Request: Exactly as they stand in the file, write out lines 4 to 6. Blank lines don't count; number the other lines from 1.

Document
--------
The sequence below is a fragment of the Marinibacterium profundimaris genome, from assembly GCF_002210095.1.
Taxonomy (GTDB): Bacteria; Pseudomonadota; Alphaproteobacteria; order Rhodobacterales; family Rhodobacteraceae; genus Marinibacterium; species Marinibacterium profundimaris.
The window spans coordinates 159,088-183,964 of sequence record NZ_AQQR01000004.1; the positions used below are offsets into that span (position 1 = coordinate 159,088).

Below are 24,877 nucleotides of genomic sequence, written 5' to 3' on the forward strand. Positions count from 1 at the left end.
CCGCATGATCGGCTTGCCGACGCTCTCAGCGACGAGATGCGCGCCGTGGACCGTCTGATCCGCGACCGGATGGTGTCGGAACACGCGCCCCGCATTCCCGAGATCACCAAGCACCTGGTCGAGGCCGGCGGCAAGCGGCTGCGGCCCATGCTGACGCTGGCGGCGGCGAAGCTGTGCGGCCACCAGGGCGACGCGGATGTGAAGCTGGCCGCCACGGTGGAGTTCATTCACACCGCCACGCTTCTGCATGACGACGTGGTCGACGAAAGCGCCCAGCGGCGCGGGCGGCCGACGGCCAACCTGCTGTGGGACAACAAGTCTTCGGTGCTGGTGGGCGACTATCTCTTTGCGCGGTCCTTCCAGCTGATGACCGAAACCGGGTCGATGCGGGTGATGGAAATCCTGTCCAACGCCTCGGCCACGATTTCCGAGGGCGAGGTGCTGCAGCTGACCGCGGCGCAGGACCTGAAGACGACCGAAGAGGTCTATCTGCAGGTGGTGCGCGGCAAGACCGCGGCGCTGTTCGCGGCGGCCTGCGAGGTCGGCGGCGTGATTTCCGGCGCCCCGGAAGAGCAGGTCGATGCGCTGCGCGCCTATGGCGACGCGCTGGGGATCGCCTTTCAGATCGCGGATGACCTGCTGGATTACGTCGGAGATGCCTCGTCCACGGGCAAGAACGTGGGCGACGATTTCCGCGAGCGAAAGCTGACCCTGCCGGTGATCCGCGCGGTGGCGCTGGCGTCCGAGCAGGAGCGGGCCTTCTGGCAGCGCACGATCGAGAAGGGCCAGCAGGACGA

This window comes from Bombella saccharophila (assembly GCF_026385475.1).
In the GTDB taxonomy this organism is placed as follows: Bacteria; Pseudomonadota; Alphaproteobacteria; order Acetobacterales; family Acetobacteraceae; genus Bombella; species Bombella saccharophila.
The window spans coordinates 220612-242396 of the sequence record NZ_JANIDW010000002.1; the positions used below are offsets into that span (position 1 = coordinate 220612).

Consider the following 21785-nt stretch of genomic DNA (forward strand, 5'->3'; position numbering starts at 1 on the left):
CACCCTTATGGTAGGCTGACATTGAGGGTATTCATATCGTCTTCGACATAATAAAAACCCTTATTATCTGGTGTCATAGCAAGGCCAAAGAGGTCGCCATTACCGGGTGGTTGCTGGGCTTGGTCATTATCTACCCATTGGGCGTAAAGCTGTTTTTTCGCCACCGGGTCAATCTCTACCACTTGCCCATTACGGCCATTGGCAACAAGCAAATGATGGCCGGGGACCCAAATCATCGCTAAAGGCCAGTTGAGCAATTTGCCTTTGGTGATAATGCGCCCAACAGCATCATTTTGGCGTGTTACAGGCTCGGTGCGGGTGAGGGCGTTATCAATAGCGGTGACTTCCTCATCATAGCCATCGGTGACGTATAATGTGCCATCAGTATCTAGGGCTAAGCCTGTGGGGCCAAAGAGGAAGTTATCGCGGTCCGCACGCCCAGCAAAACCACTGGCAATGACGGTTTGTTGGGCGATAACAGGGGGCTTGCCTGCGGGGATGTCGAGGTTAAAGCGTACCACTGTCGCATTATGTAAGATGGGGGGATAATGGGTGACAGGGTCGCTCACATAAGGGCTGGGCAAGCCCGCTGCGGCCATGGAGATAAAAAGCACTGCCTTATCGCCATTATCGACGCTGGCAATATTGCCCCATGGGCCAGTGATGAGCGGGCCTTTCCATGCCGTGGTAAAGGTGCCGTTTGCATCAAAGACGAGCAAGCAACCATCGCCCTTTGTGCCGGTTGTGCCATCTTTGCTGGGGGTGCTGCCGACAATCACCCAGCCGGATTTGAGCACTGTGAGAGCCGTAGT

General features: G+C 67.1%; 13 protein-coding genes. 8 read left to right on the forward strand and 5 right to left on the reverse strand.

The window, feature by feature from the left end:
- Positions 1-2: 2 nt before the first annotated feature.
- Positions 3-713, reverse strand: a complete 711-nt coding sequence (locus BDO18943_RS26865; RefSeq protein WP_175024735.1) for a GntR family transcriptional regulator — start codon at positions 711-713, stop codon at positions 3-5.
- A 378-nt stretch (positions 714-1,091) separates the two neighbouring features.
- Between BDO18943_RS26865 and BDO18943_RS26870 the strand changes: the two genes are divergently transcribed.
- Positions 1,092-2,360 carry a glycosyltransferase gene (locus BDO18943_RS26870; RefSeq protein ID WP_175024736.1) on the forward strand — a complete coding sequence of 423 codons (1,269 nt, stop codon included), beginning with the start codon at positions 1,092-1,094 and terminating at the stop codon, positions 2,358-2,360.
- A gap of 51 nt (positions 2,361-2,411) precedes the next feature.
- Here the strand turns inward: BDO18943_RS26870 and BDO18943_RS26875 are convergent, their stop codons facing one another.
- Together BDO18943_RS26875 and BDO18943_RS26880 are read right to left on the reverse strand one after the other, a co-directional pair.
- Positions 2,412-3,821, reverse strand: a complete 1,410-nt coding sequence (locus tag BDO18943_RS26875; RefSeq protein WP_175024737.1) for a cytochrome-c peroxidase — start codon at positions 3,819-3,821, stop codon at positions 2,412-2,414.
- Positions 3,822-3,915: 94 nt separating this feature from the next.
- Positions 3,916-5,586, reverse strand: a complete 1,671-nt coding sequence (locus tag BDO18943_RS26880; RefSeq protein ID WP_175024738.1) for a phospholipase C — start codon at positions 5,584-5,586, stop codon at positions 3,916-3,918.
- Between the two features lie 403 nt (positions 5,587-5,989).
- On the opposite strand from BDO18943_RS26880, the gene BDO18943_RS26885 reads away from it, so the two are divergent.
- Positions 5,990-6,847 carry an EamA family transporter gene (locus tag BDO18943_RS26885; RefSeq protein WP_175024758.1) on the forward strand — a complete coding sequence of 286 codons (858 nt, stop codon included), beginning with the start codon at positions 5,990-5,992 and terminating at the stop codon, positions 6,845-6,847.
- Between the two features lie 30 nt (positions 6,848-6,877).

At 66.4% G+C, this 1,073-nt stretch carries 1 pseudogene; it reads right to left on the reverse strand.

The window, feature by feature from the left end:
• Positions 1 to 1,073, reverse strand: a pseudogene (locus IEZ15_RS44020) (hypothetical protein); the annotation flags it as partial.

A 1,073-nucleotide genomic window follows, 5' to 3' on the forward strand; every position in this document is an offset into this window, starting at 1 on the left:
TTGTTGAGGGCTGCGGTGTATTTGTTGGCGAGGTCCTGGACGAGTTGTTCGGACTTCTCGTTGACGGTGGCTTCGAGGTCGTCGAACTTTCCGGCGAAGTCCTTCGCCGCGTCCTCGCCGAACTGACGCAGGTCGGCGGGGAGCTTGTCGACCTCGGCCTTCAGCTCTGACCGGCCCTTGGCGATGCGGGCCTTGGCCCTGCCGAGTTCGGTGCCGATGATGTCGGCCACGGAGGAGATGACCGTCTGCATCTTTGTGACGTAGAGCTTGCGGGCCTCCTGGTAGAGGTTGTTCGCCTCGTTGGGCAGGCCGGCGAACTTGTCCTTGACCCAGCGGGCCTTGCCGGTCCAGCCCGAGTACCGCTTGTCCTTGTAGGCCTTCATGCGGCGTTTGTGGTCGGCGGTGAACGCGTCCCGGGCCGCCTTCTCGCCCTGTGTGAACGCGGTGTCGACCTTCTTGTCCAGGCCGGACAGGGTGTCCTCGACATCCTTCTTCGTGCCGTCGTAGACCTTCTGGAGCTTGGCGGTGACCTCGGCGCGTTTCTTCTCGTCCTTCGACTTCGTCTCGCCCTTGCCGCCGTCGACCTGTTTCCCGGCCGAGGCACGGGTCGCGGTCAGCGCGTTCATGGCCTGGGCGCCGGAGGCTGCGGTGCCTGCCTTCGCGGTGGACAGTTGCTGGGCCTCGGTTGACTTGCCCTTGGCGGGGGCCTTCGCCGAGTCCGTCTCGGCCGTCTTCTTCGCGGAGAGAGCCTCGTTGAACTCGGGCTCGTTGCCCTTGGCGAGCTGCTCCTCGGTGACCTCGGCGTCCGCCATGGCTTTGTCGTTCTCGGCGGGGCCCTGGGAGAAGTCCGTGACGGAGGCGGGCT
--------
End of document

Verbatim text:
Below are 24,877 nucleotides of genomic sequence, written 5' to 3' on the forward strand. Positions count from 1 at the left end.
CCGCATGATCGGCTTGCCGACGCTCTCAGCGACGAGATGCGCGCCGTGGACCGTCTGATCCGCGACCGGATGGTGTCGGAACACGCGCCCCGCATTCCCGAGATCACCAAGCACCTGGTCGAGGCCGGCGGCAAGCGGCTGCGGCCCATGCTGACGCTGGCGGCGGCGAAGCTGTGCGGCCACCAGGGCGACGCGGATGTGAAGCTGGCCGCCACGGTGGAGTTCATTCACACCGCCACGCTTCTGCATGACGACGTGGTCGACGAAAGCGCCCAGCGGCGCGGGCGGCCGACGGCCAACCTGCTGTGGGACAACAAGTCTTCGGTGCTGGTGGGCGACTATCTCTTTGCGCGGTCCTTCCAGCTGATGACCGAAACCGGGTCGATGCGGGTGATGGAAATCCTGTCCAACGCCTCGGCCACGATTTCCGAGGGCGAGGTGCTGCAGCTGACCGCGGCGCAGGACCTGAAGACGACCGAAGAGGTCTATCTGCAGGTGGTGCGCGGCAAGACCGCGGCGCTGTTCGCGGCGGCCTGCGAGGTCGGCGGCGTGATTTCCGGCGCCCCGGAAGAGCAGGTCGATGCGCTGCGCGCCTATGGCGACGCGCTGGGGATCGCCTTTCAGATCGCGGATGACCTGCTGGATTACGTCGGAGATGCCTCGTCCACGGGCAAGAACGTGGGCGACGATTTCCGCGAGCGAAAGCTGACCCTGCCGGTGATCCGCGCGGTGGCGCTGGCGTCCGAGCAGGAGCGGGCCTTCTGGCAGCGCACGATCGAGAAGGGCCAGCAGGACGA

This window comes from Bombella saccharophila (assembly GCF_026385475.1).